After the Storm
August 23, 2011
Ike covered my "little slice of heaven" in coastal Louisiana " seven acres with a pecan orchard and other fruit trees " with 4 feet of salt water from the Gulf of Mexico. Along with the water came logs, fences, marsh grass, snakes and all kinds of other hazardous items. While some of those items are not necessarily hazardous by themselves, they have secondary hazards associated with them. Let's take a closer look.
Drift logs were everywhere on my property. The logs weren't really hazardous; however, using the saws and axes required to cut them into easily movable pieces brought risks. Before operating a chainsaw, familiarize yourself with the saw and its safety features. Also wear personal protective equipment, including hearing and eye protection. When sawing the logs into sections, cut them into manageable pieces. Even small sections can be heavy, so have enough people to lift them safely and practice proper lifting techniques using your legs rather than your back.
Washed-up fences were another problem after Ike. Many of these fences had barbed wire attached to them, which can cause cuts and puncture wounds to unprotected skin. The barbed wire also posed a risk to clean-up vehicles, as it could puncture a tire and result in an expensive repair and loss of valuable storm recovery time. Always watch where you step and wear gloves when handling fences.
A lot of marsh grass also washed up along my fence line. In fact, I removed four 16-foot trailer loads of grass from the area. Hazards came from using the rakes and pitchforks needed to remove the grass from around the fence. A good stretch before starting helped prevent pulled muscles. Additionally, we wore gloves to reduce blisters, as well as steel-toed shoes " just in case something heavy rolled out onto our feet. Constant communication with other workers was also very important to prevent accidental injury.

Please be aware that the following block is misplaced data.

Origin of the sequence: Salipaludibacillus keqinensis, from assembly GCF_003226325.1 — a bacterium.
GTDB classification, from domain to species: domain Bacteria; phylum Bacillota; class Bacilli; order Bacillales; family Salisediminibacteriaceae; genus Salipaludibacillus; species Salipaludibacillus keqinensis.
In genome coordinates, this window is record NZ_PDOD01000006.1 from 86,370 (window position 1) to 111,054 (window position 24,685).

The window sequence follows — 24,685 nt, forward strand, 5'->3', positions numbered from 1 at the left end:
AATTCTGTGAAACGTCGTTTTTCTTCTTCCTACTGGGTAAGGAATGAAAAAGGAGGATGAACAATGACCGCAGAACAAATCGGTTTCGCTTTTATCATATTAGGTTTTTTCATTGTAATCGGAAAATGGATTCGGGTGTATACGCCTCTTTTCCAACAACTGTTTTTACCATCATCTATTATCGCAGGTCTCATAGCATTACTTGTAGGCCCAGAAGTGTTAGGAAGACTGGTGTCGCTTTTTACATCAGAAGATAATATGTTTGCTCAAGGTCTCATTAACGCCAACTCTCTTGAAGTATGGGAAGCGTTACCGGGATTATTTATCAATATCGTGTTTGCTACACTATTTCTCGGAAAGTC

After Ike, wild critters were an unexpected concern. When I opened my shed, a snake fell out on me! I chased several other snakes out of the shed, and almost stepped on another just outside the door. Any time a log or fence post was moved, someone was on hand to search for snakes. Also, when removing marsh grass from the fence, a spotter was used to look for snakes that may be hiding in the mess. Even nonpoisonous snakes can give a painful bite, so just avoid all snakes if possible.
Since much of hurricane season runs through summer, the weather following a storm is often hot and humid " especially in the Deep South. In an effort to get the job completed, we often ignore basic needs. Avoid overexertion by taking proper rest breaks and staying hydrated. Also consider wearing a wide-brimmed hat to keep the sun from beating down on you and sunscreen to protect your skin from sunburn.
Although these are the lessons I learned while restoring my land back into a personal "Garden of Eden," it by no means is an all-inclusive list. No matter a hurricane, tornado or flood, each offers its own unique challenges. Remember, always prepare for the encroaching storm, but also plan for its aftermath.
For more information on storm cleanup safety, visit the Federal Emergency Management Agency website at www.fema.gov or Centers for Disease Control and Prevention at www.cdc.gov.
Did You Know?
The Atlantic hurricane season runs June 1 through Nov. 30. Although deadly hurricanes can occur throughout the season, they historically peak in September, according to the National Weather Service. The Eastern Pacific hurricane season runs May 15 through Nov. 30.